The Women’s World Cup 2023 promises to be another great event, and this time, it’s moving Down Under! Well, it won’t be held purely Down Under, for New Zealand will also entertain the best players in women’s soccer for part of the tournament too. This combination of Australia and New Zealand hosting the event makes us very excited indeed, although we will have to wait until July 2023 to see the first ball get kicked – July 10th to be exact!

This will actually be the 9th FIFA Women’s World Cup since the tournament began more than 30 years ago. And to name some of the stadiums that are already set to host the games, we’ve got the likes of Stadium Australia and Eden Park, stadiums with capacities greater than 83,000 and 50,000, respectively. Needless to say, we envisage that tickets will fly off the shelves for this one, especially with the tournament now being open to 32 teams instead of the standard 24.

This increase means that the 2023 Women’s World Cup will play host to 64 games, which is a significant increase when compared to the 26 matches played when the tournament was first held back in 1991. And of course, not only will we see more action – the quality of soccer on display will no doubt be better than ever!

2023 Women’s World Cup: Key tournament information

The format

Just like the FIFA Men’s World Cup, the Women’s has a series of qualifiers that are actually due to get underway very soon, and these qualifiers then dictate who we will see in the main tournament come 2023. Of course, the two host nations of New Zealand and Australia receive automatic qualification rights, just like the Men’s event, but all others must battle it out for the rights to compete. This initial qualifying format is already a great way to give the event a boost, with teams competing all around the globe with the hope of making it Down Under in 2023.

The schedule

At the time of writing, there are various qualifying games due to take place, each in their own respective groups. This qualifying process will continue on from now, right the way through until the latter stages of 2022. While this may seem a little lengthy, it’s not all that inconsistent with the Men’s World Cup. Now, once the qualifying teams have been set and the Women’s World Cup 2023 kicks off, the schedule is obviously adapted. The first game will start on July 10th, and the tournament will end on August 20th, following the final game. Naturally, as the tournament progresses through the group stage and into the knockouts, there will be fewer and fewer games until we are left with a winner.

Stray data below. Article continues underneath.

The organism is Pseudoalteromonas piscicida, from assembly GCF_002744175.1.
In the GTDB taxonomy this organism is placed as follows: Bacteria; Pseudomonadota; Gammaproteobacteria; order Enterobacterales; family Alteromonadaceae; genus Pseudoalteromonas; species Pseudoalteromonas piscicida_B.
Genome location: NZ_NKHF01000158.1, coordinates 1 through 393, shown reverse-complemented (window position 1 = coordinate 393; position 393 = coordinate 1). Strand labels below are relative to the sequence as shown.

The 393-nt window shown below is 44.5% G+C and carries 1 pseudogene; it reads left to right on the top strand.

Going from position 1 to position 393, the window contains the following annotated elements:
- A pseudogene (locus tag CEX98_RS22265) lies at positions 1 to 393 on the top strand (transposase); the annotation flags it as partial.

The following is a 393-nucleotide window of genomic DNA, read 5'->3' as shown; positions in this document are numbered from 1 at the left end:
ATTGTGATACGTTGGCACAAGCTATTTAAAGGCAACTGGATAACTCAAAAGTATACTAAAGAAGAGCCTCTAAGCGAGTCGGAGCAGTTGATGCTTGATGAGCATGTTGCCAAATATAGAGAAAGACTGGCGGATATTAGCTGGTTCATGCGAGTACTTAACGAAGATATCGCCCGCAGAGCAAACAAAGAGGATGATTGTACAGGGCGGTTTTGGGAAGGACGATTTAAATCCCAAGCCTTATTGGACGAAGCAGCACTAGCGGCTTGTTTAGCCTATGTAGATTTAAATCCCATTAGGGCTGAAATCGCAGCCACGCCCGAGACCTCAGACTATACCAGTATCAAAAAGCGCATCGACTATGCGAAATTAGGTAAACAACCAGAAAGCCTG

The locations

Although more than 12 different cities were initially put forward, split between Australia and New Zealand, a conclusion has now been reached that there will just be 9 cities playing host – 5 in Australia and 4 in New Zealand. But while the group games and knockout games will be split between these locations, the final is scheduled to be held at Stadium Australia, with full attendance expected!

Women's World Cup 2023: ANZ Stadium

Women’s World Cup 2023 – teams to look out for

When you think of the Men’s World Cup, it’s almost impossible not to think of teams like Brazil, Germany, Italy, France, Spain, and Argentina when thinking of teams that have been dominant in the past. But interestingly, the teams that have proved dominant in the men’s game are not quite as you’d think in the women’s game. Just check out the women’s teams below that are full of potential for the 2023 competition:

USA

Out of all the major teams that are scheduled to play in this one, the US is the most dominant by an absolute landslide. In fact, the US women have won the tournament on the last two occasions, making them red hot favourites to do so again in the 2023 Women’s World Cup. As it happens, if they didn’t lose to Japan back in 2011, the US women’s team would have a hat-trick of victories. This is the kind of form that you just can’t really ignore, and we expect them to be dangerous for any opponents in this one.

Germany

Okay, this one you might have seen coming since Germany has been sensational with international soccer in the men’s game. The German women’s team have managed to win the trophy twice since it began in 1991. They won it once in 2003 and again in 2007, beating Sweden and Brazil respectively. But since then, they’ve lost a few star players and the threat hasn’t quite been as strong from this team. However, it would seem that the team has started to greet a few promising youngsters in recent years, and we feel they could have a big impact on the 2023 tournament.

Japan

Finally, we couldn’t wrap this section up without mentioning Japan. Although Japan has just the one trophy to their name, they were runners-up in the 2015 event, and they are one of the few teams that have managed to beat the US once the tournament reached the later knockout stages. This shows that they are a team with plenty of talent and that they have what it takes to deliver when the heat is really on.

Honourable mentions for the 2023 event

There are two teams that have always been there or thereabouts when it comes to the Women’s World Cup, and these two teams are England and Sweden. Surprisingly, neither team has made it to the final, but both teams have regularly been involved in the semi-finals over the years. In fact, at least one of these teams has been involved in 50% of third and fourth playoff games since the tournament's inception, which is pretty impressive.

And who knows, maybe 2023 will be the year that either Sweden or England finally make the push past the semi-finals?

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